|CALIFORNIA||55 Electoral Votes|
California went from 54 electoral votes to 55 as a result of the 2000 Census
(Source: U.S. Census Bureau, Calif. Secretary of State)
California has: 58 counties.
Five largest counties: Los Angeles, San Diego, Orange, Santa Clara, San Bernardino.
Five largest cities: Los Angeles, San Diego, San Jose, San Francisco, Long Beach.
Secretary of State
Indep. Party (Const.)
Times CA. Pol.
Although Republicans had made some headway by electing Gov. Schwarzenegger and cutting the Democrats' registration edge, California remained a "safe Kerry" state. Kerry gained a plurality of 1,235,859 votes (9.98 percentage points); he won in 22 counties to Bush's 36.
General Election Details
Kerry/Democrats | Bush-Cheney '04
Total Registration: 15,707,307...Dem. 7,134,601 (45.4%) Rep. 5,485,492 (34.9%) AIP 321,838 (2.1%) Grn. 138,734 (0.9%) Lib. 94,900 (0.6%) Ref. 79,152 (0.5%) NL 58,275 (0.4%) Misc. 137,999 (0.9%) Decline 2,256,316 (14.4%)
Total Votes Not Cast in Presidential Race 177,010 (1.6%)
2,739,155 of the 11,142,843 total votes cast were by absentee ballot -- 24.58%.
Turnout as a percentage of voting age population was 44.80% or 44.09% if one excludes the 177,010 votes not cast in the presidential race. (U.S. avg. 53.76).
Brash talk and a significant investment of resources by the Bush campaign and the Republican party failed to pry California's 54 electors out of the Democratic column. As in other recent statewide elections, the Democrats' registration edge of about 10% held solid; Vice President Gore won with a plurality of 1,293,774 votes (11.80 percentage points). Los Angeles County weighed in heavily, producing a plurality of more than 800,000 votes for Gore. Overall, Gore won in 20 counties to Bush's 38. Early in the campaign it appeared Ralph Nader might be a factor. From Aug. 1 to Election Day he spent 13 days campaigning in Calif., but he ended up not having much impact on Gore's showing. Pat Buchanan failed to make a mark despite significant TV buys.
General Election Activity
Other Races: Four U.S. House
seats changed from Republican to Democratic control, bringing the state's
House delegation from 28D and 24R to 32D and 20R. In the 15th
(San Jose), Assemblyman Michael Honda (D) took the seat vacated by Rep.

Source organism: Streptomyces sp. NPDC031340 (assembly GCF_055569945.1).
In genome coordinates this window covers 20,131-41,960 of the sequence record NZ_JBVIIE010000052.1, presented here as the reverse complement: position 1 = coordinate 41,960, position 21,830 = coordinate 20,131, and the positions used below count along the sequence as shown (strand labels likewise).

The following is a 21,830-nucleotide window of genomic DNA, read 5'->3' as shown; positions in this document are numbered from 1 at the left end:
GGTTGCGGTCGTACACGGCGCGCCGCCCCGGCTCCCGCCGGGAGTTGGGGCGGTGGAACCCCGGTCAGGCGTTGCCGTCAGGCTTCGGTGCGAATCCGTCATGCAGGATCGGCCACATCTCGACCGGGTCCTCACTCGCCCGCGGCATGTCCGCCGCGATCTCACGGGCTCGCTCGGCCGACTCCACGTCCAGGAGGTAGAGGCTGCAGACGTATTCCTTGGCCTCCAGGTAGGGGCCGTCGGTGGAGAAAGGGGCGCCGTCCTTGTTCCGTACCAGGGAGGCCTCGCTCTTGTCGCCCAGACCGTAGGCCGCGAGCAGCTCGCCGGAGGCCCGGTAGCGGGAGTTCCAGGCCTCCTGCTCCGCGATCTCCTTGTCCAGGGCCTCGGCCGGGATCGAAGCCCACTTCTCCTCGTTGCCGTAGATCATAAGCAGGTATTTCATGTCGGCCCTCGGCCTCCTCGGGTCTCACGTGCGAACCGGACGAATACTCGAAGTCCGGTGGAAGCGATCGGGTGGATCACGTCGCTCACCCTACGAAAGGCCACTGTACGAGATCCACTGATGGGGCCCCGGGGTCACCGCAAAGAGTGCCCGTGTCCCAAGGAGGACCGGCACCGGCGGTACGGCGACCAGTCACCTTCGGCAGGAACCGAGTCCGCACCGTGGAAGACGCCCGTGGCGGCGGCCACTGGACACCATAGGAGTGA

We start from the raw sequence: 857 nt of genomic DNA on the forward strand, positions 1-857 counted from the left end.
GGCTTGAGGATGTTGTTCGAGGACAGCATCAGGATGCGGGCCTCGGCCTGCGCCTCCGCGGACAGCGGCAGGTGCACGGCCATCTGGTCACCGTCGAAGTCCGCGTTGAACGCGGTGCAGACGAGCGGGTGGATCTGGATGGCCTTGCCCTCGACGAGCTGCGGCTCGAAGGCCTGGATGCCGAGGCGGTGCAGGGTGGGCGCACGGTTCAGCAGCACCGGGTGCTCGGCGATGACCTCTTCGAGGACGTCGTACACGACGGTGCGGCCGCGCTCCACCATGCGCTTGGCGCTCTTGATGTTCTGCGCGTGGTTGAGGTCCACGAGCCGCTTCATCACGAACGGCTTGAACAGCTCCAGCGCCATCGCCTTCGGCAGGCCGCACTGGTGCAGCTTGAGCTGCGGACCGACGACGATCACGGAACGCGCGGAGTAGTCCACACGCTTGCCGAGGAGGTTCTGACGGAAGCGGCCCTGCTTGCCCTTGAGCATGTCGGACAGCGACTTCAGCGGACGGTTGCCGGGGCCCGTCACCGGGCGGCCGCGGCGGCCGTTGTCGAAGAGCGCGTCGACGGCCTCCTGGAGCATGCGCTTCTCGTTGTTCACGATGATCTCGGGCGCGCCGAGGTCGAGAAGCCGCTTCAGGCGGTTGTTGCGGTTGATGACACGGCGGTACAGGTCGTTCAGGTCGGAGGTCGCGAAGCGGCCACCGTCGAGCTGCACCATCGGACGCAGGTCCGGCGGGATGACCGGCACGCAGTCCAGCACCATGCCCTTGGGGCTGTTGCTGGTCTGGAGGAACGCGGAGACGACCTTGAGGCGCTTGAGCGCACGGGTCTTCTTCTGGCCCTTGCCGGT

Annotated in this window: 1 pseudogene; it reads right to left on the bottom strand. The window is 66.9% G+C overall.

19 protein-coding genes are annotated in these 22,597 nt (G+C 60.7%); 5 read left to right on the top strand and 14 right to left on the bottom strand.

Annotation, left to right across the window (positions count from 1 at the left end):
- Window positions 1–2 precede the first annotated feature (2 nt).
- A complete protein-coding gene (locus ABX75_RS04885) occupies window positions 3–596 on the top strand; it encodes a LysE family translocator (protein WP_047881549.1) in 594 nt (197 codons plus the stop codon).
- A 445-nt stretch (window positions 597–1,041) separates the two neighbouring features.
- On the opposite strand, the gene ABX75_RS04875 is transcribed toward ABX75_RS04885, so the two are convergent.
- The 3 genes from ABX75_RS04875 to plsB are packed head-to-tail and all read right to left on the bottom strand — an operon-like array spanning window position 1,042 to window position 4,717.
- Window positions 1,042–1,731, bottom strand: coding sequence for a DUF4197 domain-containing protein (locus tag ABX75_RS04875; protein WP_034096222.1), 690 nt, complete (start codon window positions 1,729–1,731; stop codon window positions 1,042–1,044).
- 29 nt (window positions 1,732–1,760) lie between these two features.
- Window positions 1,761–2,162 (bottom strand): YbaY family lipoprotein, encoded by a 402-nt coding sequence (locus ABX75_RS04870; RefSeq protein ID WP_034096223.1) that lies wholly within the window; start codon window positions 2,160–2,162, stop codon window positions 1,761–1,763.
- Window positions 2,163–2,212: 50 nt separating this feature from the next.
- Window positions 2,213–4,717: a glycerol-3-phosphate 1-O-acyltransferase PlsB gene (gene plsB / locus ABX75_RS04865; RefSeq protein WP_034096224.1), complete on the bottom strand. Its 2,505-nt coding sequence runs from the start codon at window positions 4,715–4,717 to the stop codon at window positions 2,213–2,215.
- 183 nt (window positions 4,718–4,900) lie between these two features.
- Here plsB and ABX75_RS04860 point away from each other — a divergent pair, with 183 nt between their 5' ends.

Tom Campbell (R) 54%-42%; in the 27th (Pasadena/San Gabriel), State
Senator Adam Schiff (D) defeated incumbent Rep. James Rogan (R), one of
the House impeachment managers, 53%-44% in a very costly campaign (the
two raised over $10 million); in the 36th (Torrance), Jane Harman
(D) narrowly defeated incumbent Rep. Steve Kuykendall (R) to reclaim her
former seat, and in the 49th (San Diego), Assemblywoman Susan A.
Davis defeated incumbent Rep. Brian Bilbray (R) 50%-46%. The 20th
(lower San Joaquin Valley) was also very closely fought, but Cal Dooley
(D) successfully fended off a challenge from Rich Rodriguez (R).
In the U.S. Senate race, Sen. Dianne Feinstein (D) easily overcame a challenge
from Rep. Tom Campbell (R), winning with a plurality of more than 2 million
Two ways to qualify for the ballot: (1) Secretary of State determines candidate is generally recognized; or (2) circulate nominating petitions. "Selection is based on any combination of several criteria, including but not limited to: being generally recognized as seeking the office; qualifying for federal matching funds; appearing in public opinion polls, candidates' forums, debates, etc.; being on the ballot in other states' primaries; actively campaigning in California; having a campaign office in California." [2004 Presidential Primary Candidate Qualifications and Requirements (2)]. On December 24, 2003 Secretary of State Kevin Shelley certified the names of candidates he had selected to appear on the March 2, 2004 primary ballot. The list had 10 Democrats, 1 Republican, 1 American Independent, 4 Greens, 3 Libertarians, and 2 Peace & Freedom candidates.
Deadline to register to vote in the March 2 primary is February 16, 2004.
Total Registration, February
17, 2004: 15,091,160
Dem. 6,518,631 (43.20%) Rep. 5,364,832 (35.55%) AIP 291,055 (1.93%) Grn. 157,749 (1.05%) Lib. 86,053 (0.57%) NL 30,597 (0.20%) P&F 70,475 (0.47%) Misc. 91,729 (0.61%) Decline 2,480,039 (16.43%)
voters can participate in the Democratic primary by selecting Democratic
on the ballot.
-By March 2, the California Democratic presidential primary was almost an afterthought. The two remaining major candidates, Sen. Kerry and Sen. Edwards, did not spend much time in the state, and three state propositions -- Prop. 56 (legislature could enact tax bills with 55 percent vote) and the Schwarzenegger-backed Prop. 57 (a one time bond of up to $15 billion) and Prop. 58 (balanced budget act) -- drew most of the attention.
as of Mar 16, 2004 at 2:19 pm
|-Nonpartisan voters can participate in the Republican primary by selecting Republican on the ballot.||
On June 26, 2000 the U.S. Supreme Court ruled against the blanket primary system used in California's March 7, 2000 primary in California Democratic Party v. Jones on the grounds that it violated "a political party's First Amendment right of free association."
On Sept. 30, 2002 Gov. Gray
Davis vetoed SB1975,
a bill introduced by Sen. Ross Johnson (R-Orange County) to keep the presidential
primary on the first Tuesday in March of presidential election years, but
separate the statewide primary election and move it to the first Tuesday
after the first Monday in June (Johnson's initial bill had August).
Johnson sought to create a dual or bifurcated primary primarily to address
the problem of low voter turnout--the statewide primary comes a full eight
months before the general election. However, in his veto message
Gov. Davis noted the statewide cost estimated at as much as $10 million.
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Copyright © 2002, 2003, 2004, 2005 Eric M. Apleman/Democracy in Action.